(This blog was written on 9th December 2009, after which indeed Abu Dhabi issued assistance for Dubai).

The Golden Era of Dubai seems to have hit the docks, atleast temporarily. Dubai World the crown jewel of the construction industry, the main attraction of Investing in Dubai, has asked for more time to repay its scheduled debt repayments.  This in kind is a partial default. Quite shocking as not only the Dubai Rulers, the Expats but even the investment world somehow believed that Dubai was immune from such effects of the Global recession. As we found out it was not.  Furthermore the Central as well as the Dubai governments have refused to backup Dubai World’s obligations. This has increased the country’s political and default risks. The fears in international investing community have increased and the image of Dubai damaged.

Only in June this year IMF (International Monetary Fund) and other reputable international organisations were predicting growth for Dubai as well as increases in remittances from this business hub in the Middle East. Things however changed when foreign funds dried up for the ambitious construction projects resulting in redundancies which in turn reduced the demand for accommodation, therefore affecting the real estate market too.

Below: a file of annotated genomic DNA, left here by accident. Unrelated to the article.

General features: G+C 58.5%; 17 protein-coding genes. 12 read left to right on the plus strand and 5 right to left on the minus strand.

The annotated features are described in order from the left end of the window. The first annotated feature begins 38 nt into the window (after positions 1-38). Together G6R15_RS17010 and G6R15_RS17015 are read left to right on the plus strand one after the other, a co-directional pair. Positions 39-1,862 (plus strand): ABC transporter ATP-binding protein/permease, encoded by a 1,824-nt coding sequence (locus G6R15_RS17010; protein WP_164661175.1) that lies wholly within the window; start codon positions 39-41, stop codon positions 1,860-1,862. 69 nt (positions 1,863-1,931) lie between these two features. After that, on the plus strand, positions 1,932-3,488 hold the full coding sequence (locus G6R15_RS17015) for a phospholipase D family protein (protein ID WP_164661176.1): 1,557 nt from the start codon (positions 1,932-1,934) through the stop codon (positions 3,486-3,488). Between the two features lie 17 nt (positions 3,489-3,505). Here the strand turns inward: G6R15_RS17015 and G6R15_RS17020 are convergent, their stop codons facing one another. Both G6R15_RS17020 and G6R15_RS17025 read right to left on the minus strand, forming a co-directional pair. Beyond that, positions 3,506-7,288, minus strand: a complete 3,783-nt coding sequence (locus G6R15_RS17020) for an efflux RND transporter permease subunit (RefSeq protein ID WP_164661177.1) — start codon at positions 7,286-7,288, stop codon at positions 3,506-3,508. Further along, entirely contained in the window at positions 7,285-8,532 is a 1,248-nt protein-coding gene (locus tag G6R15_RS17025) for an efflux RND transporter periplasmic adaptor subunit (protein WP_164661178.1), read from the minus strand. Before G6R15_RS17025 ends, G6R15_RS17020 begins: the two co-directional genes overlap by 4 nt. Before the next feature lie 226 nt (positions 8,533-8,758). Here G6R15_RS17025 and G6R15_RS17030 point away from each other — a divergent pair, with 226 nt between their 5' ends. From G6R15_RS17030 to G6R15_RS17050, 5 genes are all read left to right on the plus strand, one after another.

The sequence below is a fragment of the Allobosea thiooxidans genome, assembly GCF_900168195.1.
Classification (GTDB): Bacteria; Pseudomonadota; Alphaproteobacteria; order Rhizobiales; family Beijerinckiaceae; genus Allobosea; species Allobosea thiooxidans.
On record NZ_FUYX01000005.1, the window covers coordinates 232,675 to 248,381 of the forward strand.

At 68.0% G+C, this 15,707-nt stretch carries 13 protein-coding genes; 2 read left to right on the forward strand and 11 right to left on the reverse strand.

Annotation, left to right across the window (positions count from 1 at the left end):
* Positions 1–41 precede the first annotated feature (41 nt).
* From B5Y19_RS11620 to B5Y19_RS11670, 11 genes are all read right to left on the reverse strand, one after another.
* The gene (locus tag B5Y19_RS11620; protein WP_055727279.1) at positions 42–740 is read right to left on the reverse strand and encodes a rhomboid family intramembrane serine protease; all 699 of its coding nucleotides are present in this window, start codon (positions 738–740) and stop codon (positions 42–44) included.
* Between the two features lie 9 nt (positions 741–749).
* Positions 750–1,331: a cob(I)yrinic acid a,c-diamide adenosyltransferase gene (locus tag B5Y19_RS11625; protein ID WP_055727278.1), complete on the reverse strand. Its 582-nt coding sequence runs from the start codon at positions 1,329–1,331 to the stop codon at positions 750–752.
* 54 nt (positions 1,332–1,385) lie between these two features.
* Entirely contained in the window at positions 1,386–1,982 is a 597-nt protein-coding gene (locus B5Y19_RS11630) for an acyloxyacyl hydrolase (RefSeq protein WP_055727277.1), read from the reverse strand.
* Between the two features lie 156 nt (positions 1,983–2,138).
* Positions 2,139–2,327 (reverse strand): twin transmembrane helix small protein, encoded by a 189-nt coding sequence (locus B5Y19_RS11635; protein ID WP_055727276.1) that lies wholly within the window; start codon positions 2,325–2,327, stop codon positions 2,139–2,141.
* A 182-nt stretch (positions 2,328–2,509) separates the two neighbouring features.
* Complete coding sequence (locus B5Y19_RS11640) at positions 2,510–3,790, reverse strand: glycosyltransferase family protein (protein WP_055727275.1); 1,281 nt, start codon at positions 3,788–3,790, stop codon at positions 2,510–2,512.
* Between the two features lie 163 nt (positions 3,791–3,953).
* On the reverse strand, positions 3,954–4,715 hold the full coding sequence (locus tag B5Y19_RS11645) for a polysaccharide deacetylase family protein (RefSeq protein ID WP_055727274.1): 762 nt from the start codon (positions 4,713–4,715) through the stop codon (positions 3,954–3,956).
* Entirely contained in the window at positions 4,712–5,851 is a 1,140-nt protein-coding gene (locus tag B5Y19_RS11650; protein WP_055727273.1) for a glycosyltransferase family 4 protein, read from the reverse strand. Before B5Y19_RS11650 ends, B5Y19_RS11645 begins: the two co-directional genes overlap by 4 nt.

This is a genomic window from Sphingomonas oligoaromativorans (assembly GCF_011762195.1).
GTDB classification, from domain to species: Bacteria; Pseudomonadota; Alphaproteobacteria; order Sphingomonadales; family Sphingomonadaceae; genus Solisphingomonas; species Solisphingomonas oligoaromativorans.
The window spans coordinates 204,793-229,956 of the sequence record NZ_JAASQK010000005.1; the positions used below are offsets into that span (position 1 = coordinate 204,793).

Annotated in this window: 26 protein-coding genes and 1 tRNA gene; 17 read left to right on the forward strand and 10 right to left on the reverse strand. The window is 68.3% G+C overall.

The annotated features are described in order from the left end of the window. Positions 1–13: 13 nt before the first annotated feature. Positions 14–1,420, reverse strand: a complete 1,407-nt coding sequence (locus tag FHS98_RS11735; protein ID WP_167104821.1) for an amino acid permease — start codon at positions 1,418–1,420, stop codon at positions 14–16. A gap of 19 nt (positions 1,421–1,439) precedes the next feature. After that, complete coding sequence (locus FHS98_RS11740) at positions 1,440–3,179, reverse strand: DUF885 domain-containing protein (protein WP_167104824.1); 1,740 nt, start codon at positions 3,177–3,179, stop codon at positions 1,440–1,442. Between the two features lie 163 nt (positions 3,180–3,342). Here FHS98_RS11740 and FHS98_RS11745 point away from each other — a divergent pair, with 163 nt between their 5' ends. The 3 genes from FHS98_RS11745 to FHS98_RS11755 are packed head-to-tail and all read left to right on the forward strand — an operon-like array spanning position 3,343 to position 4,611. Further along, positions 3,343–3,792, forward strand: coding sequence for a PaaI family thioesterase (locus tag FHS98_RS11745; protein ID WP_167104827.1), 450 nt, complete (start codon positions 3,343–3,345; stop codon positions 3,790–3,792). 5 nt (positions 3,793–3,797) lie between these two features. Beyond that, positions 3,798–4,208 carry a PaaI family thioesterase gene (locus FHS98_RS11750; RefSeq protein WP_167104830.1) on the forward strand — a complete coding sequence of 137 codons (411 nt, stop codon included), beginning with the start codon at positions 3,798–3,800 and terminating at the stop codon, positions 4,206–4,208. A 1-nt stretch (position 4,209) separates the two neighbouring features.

From Pakistan’s perspective Dubai’s woes can impact its’ economy in two major ways. Through reduced remittances from Ex-Pat workers and reduced exports to Dubai. There is also the indirect impact of Pakistani businessmen and Investors losing out in the current crisis. Another major problem would be providing jobs for the unemployed workforce returning to the country to ensure their families can be sustained and purchasing power maintained.

According to trade figures from the Pakistani Commercial Office in Dubai Exports to UAE increased to $1.8 billion in 2008. The UAE was the largest importer from Pakistan in the Arab region. During March 2009 alone the volume of remittances from the UAE to Pakistan topped $174 million. In the current climate when State Bank has also announced that it would be shifting the burden of arranging the foreign currency for crude oil imports on the private sector, the reduced remittances and exports would further serve to weaken an already unstable Rupee. This can have adverse consequences for one of the biggest problems facing the country today, further increases in inflation. Any rise in inflation would result in increased raw material and labour costs as well as other overheads which will adversely affect the exports.

The seriousness of the issue would depend on the extent of the damage and the degree of decrease in remittances and exports. As the UAE government is not willing to release any official figures, the exact extent of the damage cannot be confirmed.

On the brighter side the central emirate of Abu Dhabi is well placed to step in to stop any further disaster should matters further worsen. Also the corrective steps taken by the emirate of Dubai as well as the central UAE government and the will to put a stop to the crisis could well reduce the impact.

(The author is a world renowned Qualified Chartered Accountant and a Highly Qualified Financial Analyst who has worked  with leading national and multinational companies based in UK and different Public Departments the world over, besides helping reshape businesses  through consultancy. /

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